Discover more from The Weekly Stuff Wordcast
Announcing Three Summer Retrospective Features Coming Exclusively to JonathanLack.Com
Summer has arrived, and that means it is time to finally get this blog going again.
See, it turns out that publishing a book, taking a full slate of college classes, and working as frequently as I can for an increasingly popular entertainment website – all in the months after losing my father – was the perfect recipe for absolutely killing my overall writing output. Writing is what keeps me sane, happy, and sharp, and lately – for the reasons stated above and a variety of others – I have not been doing enough of it. So far, my output in 2013 has been far less frequent than any other period in my life going back to 2007, and I want to change that. I owe it to myself and I owe it to the reader base I have cultivated over the years, many of whom I have been getting e-mails, comments, and questions from over the last few months. Basically, all I have made time for lately is new movie reviews – and far fewer than I would like – over at my professional home of We Got This Covered, and while I enjoy reviewing new movies – it is the basis of what I do – my life and career feels fuller when I do more. Especially in a year like 2013, where there have certainly been some real theatrical gems, but also an inordinate amount of mediocrity to make me increasingly less enthusiastic about reviewing new titles.
No worries – my film reviews shall continue to publish every week, over at We Got This Covered, and in the interest of maintaining this blog as a holistic archive of my work, links to those reviews will be published here as well (along with my weekly podcast, WGTC Radio, which comes out each and every Monday)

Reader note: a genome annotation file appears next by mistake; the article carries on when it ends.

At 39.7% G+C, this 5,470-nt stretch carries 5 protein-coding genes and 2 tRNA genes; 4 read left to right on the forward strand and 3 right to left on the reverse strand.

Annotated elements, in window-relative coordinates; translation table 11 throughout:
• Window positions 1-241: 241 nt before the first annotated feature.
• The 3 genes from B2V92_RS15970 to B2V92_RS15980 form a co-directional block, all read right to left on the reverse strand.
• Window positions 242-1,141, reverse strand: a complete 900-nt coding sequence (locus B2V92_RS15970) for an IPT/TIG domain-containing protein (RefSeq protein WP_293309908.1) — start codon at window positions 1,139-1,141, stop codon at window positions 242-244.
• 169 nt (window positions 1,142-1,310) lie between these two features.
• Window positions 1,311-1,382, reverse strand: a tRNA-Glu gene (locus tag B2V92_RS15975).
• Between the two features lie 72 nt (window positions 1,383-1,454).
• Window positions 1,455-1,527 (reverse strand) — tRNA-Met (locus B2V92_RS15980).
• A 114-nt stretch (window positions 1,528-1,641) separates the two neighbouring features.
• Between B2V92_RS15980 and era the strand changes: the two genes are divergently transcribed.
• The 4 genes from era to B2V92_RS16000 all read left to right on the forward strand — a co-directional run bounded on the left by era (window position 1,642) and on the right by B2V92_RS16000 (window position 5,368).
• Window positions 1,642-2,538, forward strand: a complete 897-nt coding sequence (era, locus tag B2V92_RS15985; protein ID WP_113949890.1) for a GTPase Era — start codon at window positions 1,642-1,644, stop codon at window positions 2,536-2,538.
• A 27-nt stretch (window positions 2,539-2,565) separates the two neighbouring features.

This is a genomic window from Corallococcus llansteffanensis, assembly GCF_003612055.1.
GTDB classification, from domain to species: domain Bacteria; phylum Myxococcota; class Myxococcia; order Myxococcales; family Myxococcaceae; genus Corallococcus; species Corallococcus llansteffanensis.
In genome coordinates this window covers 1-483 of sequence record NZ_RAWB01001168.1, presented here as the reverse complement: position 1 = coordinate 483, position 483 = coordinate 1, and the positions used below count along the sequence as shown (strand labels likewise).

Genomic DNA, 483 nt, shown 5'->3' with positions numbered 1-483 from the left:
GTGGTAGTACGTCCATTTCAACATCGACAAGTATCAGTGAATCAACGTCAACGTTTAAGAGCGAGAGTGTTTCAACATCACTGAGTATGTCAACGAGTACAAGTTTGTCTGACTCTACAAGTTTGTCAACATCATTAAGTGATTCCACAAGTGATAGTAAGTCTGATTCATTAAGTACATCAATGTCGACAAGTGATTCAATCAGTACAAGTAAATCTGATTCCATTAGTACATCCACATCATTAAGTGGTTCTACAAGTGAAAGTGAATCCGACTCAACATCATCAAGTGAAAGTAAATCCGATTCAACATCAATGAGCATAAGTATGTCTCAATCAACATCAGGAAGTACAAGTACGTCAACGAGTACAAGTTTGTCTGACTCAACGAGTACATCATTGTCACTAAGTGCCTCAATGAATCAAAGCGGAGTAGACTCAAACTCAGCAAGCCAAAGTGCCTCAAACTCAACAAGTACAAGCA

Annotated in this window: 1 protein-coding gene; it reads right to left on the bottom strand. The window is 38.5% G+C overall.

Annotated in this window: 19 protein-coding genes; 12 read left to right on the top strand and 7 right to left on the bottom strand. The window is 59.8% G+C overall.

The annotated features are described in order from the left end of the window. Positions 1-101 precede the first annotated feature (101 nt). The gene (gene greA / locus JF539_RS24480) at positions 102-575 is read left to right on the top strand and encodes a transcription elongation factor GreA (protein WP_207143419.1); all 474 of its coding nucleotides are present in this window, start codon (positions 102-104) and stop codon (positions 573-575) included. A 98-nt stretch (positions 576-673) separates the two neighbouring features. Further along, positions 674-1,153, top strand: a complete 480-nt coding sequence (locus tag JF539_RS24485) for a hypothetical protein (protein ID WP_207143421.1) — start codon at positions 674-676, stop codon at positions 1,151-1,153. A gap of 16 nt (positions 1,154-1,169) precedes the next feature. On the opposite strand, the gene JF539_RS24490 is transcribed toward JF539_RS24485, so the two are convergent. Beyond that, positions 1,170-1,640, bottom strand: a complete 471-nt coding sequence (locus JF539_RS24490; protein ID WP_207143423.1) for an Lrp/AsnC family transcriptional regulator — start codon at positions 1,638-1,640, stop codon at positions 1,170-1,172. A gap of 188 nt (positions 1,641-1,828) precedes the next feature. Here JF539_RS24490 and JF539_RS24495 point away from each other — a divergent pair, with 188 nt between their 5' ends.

But the point is, I do not feel a weekly movie review or two is enough. I miss writing about television. And classic films. And other entertainment topics that my own recent limitations have not allowed me to cover.
So I am announcing today three new ongoing retrospective series that will be publishing weekly, exclusively at this blog – now permanently rechristened Fade to Lack – for the entirety of June, July, August, and beyond. Starting next week, a Director Spotlight Study, Classic Anime Re-watch, and Popular Cinema Survey series will all begin their initial runs, with explorations of a legendary anime from my adolescence, a revered Japanese director who does not have nearly enough exposure in the English-speaking world, and a popular cinema franchise that recently celebrated its golden anniversary providing the first set of subjects.
Read on after the jump for full details on each retrospective series, the first of which begins one week from today...
The long-term goal of these features is that they will continue past the initial subjects I am announcing today, and that they shall allow me to cover, in a good amount of depth, topics I have not made enough time for in the past. I want these features to be entertaining and enjoyable for readers, but also thoughtful, challenging, and a wee bit educational – even those that cover popular cinematic or television topics. My objective is to take these subjects seriously while having fun with them, and in the end, to learn something about everything I cover here, both for me as a writer and for you as readers. As I move through some of this classic (and sometimes little-known) material, my hope is that readers find a feature that excites them, something they can follow along with by watching the material, reading my take on it, and contributing in the comments. If it works, I would like this all to be one step of a larger plan I have for the future, and I hope it turns out to be an enjoyable and interesting experience for all.
Below, I have full explanations and schedules for the first batch of retrospective series, including the ‘syllabus’ for each series.
Director Spotlight Study
The Films of Takeshi Kitano